**The examples you’ve mentioned have direct relevance to our lives. Is that a feature of the other examples too?**

Absolutely. And it’s more than just relevance—the examples and applications I chose are all meant to highlight how empowering mathematics can be. Indeed, the entire book is designed to empower the reader—via math—with concrete, math-backed and science-backed strategies for improving their health, wealth, and love life. This is a sampling of the broader principle embodied in the subtitle: taking a mathematical approach to life can help you optimize nearly every aspect of your life.

**Will I need to know calculus to enjoy the book?**

Not at all. Most of the math discussed is precalculus-level. Therefore, I expect that nearly every reader will have studied the math used in the book at some point in their K-12 education. Nonetheless, I guide the reader through the math as each chapter progresses. And once we get to an important equation, you’ll see a little computer icon next to it in the margin. These indicate that there are online interactive demonstrations and calculators I created that go along with the formula. The online calculators make it possible to customize the most important formulas in the book, so even if the math leading up to them gets tough, you can still use the online resources to help you optimize various aspects of health, wealth, and love.

**Finally, you mention a few other features of the book in the preface. Can you tell us about some of those?**

Sure, I’ll mention two particular important ones. Firstly, at least 1/3 of the book is dedicated to personal finance. I wrote that part of the book to explicitly address the low financial literacy in this country. You’ll find understandable discussions of everything from taxes to investing to retirement (in addition to the various formulas derived that will help you optimize those aspects of your financial life). Finally, I organized the book to follow the sequence of math topics covered in a typical precalculus textbook. So if you’re a precalculus student, or giving this book to someone who is, this book will complement their course well. (I also included the mathematical derivations of the equations presented in the chapter appendixes.) This way the youngest readers among us can read about how empowering and applicable mathematics can be. It’s my hope that this will encourage them to continue studying math beyond high school.

**Oscar E. Fernandez** is assistant professor of mathematics at Wellesley College and the author of Everyday Calculus: Discovering the Hidden Math All around Us and The Calculus of Happiness: How a Mathematical Approach to Life Adds Up to Health, Wealth, and Love.

*This post by director of the University Press of Colorado and president of the Association of American University Presses Darrin Pratt appears concurrently on the University Press of Colorado blog.*

In a previous post, I wrote about the minor miracle continually performed by the membership of the Association of American University Presses, a miracle that involves taking a relatively small annual budget and multiplying that budget until it becomes substantially larger. University presses, I observed, collectively receive an annual budget that would support the publication of roughly 900 scholarly monographs annually, based on an Andrew W. Mellon Foundation–funded ITHAKA S+R study of the average publication cost of a monograph. In reality, university presses create enough additional revenue from the starting budget they are given to produce over 6,000 books annually,^{1} or roughly seven times the number of books supported directly by their institutional budgets.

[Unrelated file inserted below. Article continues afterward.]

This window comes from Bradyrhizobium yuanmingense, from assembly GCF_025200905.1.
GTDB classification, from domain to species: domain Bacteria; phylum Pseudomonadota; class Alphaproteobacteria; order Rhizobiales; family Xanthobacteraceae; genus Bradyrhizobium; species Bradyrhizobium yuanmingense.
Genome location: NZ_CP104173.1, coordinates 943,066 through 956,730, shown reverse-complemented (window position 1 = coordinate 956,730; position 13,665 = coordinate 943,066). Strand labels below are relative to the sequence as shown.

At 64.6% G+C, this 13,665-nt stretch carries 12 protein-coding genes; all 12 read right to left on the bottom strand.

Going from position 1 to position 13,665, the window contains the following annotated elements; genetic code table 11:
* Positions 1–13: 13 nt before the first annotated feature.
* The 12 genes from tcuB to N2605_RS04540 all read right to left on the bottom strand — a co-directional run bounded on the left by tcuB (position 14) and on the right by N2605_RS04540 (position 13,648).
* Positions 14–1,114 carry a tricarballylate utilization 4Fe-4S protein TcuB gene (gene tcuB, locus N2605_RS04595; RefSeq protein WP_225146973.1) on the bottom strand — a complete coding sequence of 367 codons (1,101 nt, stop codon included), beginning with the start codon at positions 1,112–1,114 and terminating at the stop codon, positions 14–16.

In this previous post, I acknowledged the fact that not all of those 6,000 or more titles were scholarly monographs in the narrowest sense of the term. There remained some question regarding the proportion of that combined output that comprised the specialized studies that have been at the core of university press programs from the beginning. Fortunately, thanks again to the Andrew W. Mellon Foundation, we can now address that question through the data contained in their recently released study, *Monograph Output of American University Presses, 2009–2013* by Joseph J. Esposito and Karen Barch.

To wit, over the five-year period covered in the study data collected, university presses published 14,619 scholarly monographs, or an average of 2,924 per year.^{2} In terms of mission, we collectively published over three scholarly monographs annually for every one book that we were actually paid to produce.^{3} And as Esposito and Barch’s data indicate, monographic title output as a percentage of total title output was 49 percent from 2009 to 2013 for the sixty-five presses that reported to the study.^{4 }

Our value proposition, however, gets even better if you consider expanding beyond the definition of monograph employed by the study authors. The study defined monographs as “books which are written by scholars and researchers and which are intended primarily for other scholars and researchers” (using John Thompson’s definition in *Books in the Digital Age*),^{5} but excluded books that are “collections of essays, even if the essays are all by a single author.” In certain fields, particularly emerging fields and subfields, edited collections of essays that constitute original scholarship are quite common. If we use Thompson’s original definition, without excluding edited collections, my own press’s 2009–2013 output of original scholarly works as a percentage of the total jumps from 42% to 67% (from data returned to University Press of Colorado by Esposito and Barch).